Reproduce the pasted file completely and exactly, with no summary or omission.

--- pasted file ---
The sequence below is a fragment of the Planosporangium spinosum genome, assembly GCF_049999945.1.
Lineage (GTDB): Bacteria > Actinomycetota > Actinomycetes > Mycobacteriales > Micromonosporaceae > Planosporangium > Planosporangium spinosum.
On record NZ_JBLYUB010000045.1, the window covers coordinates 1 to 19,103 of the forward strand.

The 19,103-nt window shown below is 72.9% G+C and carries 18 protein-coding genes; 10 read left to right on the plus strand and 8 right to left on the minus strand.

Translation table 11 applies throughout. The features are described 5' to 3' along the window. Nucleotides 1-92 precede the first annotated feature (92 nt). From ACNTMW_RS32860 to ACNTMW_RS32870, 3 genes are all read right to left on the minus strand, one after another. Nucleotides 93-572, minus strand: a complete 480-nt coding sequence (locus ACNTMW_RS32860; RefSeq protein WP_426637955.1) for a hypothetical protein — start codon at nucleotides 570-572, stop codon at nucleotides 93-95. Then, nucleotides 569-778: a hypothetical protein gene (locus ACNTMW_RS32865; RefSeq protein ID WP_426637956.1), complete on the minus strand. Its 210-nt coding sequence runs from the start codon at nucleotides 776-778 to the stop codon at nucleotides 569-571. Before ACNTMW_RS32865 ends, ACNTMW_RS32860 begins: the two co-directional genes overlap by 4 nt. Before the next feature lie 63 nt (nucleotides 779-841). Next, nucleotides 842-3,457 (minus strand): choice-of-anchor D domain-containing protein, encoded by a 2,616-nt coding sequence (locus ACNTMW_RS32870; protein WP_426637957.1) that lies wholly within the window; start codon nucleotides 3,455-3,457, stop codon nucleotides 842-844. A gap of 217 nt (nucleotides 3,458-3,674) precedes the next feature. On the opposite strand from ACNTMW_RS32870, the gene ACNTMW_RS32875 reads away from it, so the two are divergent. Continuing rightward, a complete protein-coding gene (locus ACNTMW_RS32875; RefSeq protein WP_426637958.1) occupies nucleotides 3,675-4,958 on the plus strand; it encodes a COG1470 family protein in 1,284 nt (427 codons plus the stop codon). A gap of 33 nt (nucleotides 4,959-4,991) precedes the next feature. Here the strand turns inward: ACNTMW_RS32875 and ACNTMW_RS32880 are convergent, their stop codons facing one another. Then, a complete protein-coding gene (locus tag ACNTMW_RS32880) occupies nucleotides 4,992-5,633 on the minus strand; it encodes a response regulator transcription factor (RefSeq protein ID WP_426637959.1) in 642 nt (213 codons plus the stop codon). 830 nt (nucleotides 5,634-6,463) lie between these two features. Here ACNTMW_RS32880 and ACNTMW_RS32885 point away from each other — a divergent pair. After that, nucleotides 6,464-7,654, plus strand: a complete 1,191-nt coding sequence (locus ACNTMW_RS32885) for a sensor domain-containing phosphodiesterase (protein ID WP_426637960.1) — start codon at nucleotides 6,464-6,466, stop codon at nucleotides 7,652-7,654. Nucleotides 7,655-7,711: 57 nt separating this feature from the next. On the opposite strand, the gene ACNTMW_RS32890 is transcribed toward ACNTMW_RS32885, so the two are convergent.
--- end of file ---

The sequence below is a fragment of the Planosporangium spinosum genome, assembly GCF_049999945.1.
Lineage (GTDB): Bacteria > Actinomycetota > Actinomycetes > Mycobacteriales > Micromonosporaceae > Planosporangium > Planosporangium spinosum.
On record NZ_JBLYUB010000045.1, the window covers coordinates 1 to 19,103 of the forward strand.

The 19,103-nt window shown below is 72.9% G+C and carries 18 protein-coding genes; 10 read left to right on the plus strand and 8 right to left on the minus strand.

Translation table 11 applies throughout. The features are described 5' to 3' along the window. Nucleotides 1-92 precede the first annotated feature (92 nt). From ACNTMW_RS32860 to ACNTMW_RS32870, 3 genes are all read right to left on the minus strand, one after another. Nucleotides 93-572, minus strand: a complete 480-nt coding sequence (locus ACNTMW_RS32860; RefSeq protein WP_426637955.1) for a hypothetical protein — start codon at nucleotides 570-572, stop codon at nucleotides 93-95. Then, nucleotides 569-778: a hypothetical protein gene (locus ACNTMW_RS32865; RefSeq protein ID WP_426637956.1), complete on the minus strand. Its 210-nt coding sequence runs from the start codon at nucleotides 776-778 to the stop codon at nucleotides 569-571. Before ACNTMW_RS32865 ends, ACNTMW_RS32860 begins: the two co-directional genes overlap by 4 nt. Before the next feature lie 63 nt (nucleotides 779-841). Next, nucleotides 842-3,457 (minus strand): choice-of-anchor D domain-containing protein, encoded by a 2,616-nt coding sequence (locus ACNTMW_RS32870; protein WP_426637957.1) that lies wholly within the window; start codon nucleotides 3,455-3,457, stop codon nucleotides 842-844. A gap of 217 nt (nucleotides 3,458-3,674) precedes the next feature. On the opposite strand from ACNTMW_RS32870, the gene ACNTMW_RS32875 reads away from it, so the two are divergent. Continuing rightward, a complete protein-coding gene (locus ACNTMW_RS32875; RefSeq protein WP_426637958.1) occupies nucleotides 3,675-4,958 on the plus strand; it encodes a COG1470 family protein in 1,284 nt (427 codons plus the stop codon). A gap of 33 nt (nucleotides 4,959-4,991) precedes the next feature. Here the strand turns inward: ACNTMW_RS32875 and ACNTMW_RS32880 are convergent, their stop codons facing one another. Then, a complete protein-coding gene (locus tag ACNTMW_RS32880) occupies nucleotides 4,992-5,633 on the minus strand; it encodes a response regulator transcription factor (RefSeq protein ID WP_426637959.1) in 642 nt (213 codons plus the stop codon). 830 nt (nucleotides 5,634-6,463) lie between these two features. Here ACNTMW_RS32880 and ACNTMW_RS32885 point away from each other — a divergent pair. After that, nucleotides 6,464-7,654, plus strand: a complete 1,191-nt coding sequence (locus ACNTMW_RS32885) for a sensor domain-containing phosphodiesterase (protein ID WP_426637960.1) — start codon at nucleotides 6,464-6,466, stop codon at nucleotides 7,652-7,654. Nucleotides 7,655-7,711: 57 nt separating this feature from the next. On the opposite strand, the gene ACNTMW_RS32890 is transcribed toward ACNTMW_RS32885, so the two are convergent.